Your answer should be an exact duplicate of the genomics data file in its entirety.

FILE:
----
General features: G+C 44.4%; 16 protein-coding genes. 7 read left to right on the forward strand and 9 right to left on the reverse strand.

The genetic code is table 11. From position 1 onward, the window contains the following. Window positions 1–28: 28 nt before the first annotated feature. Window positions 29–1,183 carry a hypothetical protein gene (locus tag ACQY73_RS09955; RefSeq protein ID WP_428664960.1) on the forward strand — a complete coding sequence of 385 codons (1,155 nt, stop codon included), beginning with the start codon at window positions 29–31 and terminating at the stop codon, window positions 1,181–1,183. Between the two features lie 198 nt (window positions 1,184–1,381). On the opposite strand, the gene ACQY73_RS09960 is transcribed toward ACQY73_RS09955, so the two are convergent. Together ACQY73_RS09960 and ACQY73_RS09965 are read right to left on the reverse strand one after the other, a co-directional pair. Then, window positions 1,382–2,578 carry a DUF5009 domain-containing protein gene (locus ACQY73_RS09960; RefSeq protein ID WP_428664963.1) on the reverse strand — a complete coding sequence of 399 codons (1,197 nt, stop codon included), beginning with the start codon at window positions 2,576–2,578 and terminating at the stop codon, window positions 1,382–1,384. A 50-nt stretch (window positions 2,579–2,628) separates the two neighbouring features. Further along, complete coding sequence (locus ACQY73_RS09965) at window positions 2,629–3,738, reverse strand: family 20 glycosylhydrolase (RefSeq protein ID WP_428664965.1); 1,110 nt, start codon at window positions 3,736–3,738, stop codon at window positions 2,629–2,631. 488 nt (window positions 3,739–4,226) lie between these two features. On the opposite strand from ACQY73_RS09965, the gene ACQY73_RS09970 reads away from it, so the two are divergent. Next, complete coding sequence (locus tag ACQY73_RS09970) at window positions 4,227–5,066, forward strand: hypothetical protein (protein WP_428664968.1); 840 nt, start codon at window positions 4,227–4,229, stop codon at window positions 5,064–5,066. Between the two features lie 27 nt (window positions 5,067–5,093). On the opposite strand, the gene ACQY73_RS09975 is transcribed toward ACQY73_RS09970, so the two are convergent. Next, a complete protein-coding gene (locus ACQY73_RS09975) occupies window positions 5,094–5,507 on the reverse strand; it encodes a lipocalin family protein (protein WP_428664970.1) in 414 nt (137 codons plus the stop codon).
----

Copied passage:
General features: G+C 44.4%; 16 protein-coding genes. 7 read left to right on the forward strand and 9 right to left on the reverse strand.

The genetic code is table 11. From position 1 onward, the window contains the following. Window positions 1–28: 28 nt before the first annotated feature. Window positions 29–1,183 carry a hypothetical protein gene (locus tag ACQY73_RS09955; RefSeq protein ID WP_428664960.1) on the forward strand — a complete coding sequence of 385 codons (1,155 nt, stop codon included), beginning with the start codon at window positions 29–31 and terminating at the stop codon, window positions 1,181–1,183. Between the two features lie 198 nt (window positions 1,184–1,381). On the opposite strand, the gene ACQY73_RS09960 is transcribed toward ACQY73_RS09955, so the two are convergent. Together ACQY73_RS09960 and ACQY73_RS09965 are read right to left on the reverse strand one after the other, a co-directional pair. Then, window positions 1,382–2,578 carry a DUF5009 domain-containing protein gene (locus ACQY73_RS09960; RefSeq protein ID WP_428664963.1) on the reverse strand — a complete coding sequence of 399 codons (1,197 nt, stop codon included), beginning with the start codon at window positions 2,576–2,578 and terminating at the stop codon, window positions 1,382–1,384. A 50-nt stretch (window positions 2,579–2,628) separates the two neighbouring features. Further along, complete coding sequence (locus ACQY73_RS09965) at window positions 2,629–3,738, reverse strand: family 20 glycosylhydrolase (RefSeq protein ID WP_428664965.1); 1,110 nt, start codon at window positions 3,736–3,738, stop codon at window positions 2,629–2,631. 488 nt (window positions 3,739–4,226) lie between these two features. On the opposite strand from ACQY73_RS09965, the gene ACQY73_RS09970 reads away from it, so the two are divergent. Next, complete coding sequence (locus tag ACQY73_RS09970) at window positions 4,227–5,066, forward strand: hypothetical protein (protein WP_428664968.1); 840 nt, start codon at window positions 4,227–4,229, stop codon at window positions 5,064–5,066. Between the two features lie 27 nt (window positions 5,067–5,093). On the opposite strand, the gene ACQY73_RS09975 is transcribed toward ACQY73_RS09970, so the two are convergent. Next, a complete protein-coding gene (locus ACQY73_RS09975) occupies window positions 5,094–5,507 on the reverse strand; it encodes a lipocalin family protein (protein WP_428664970.1) in 414 nt (137 codons plus the stop codon).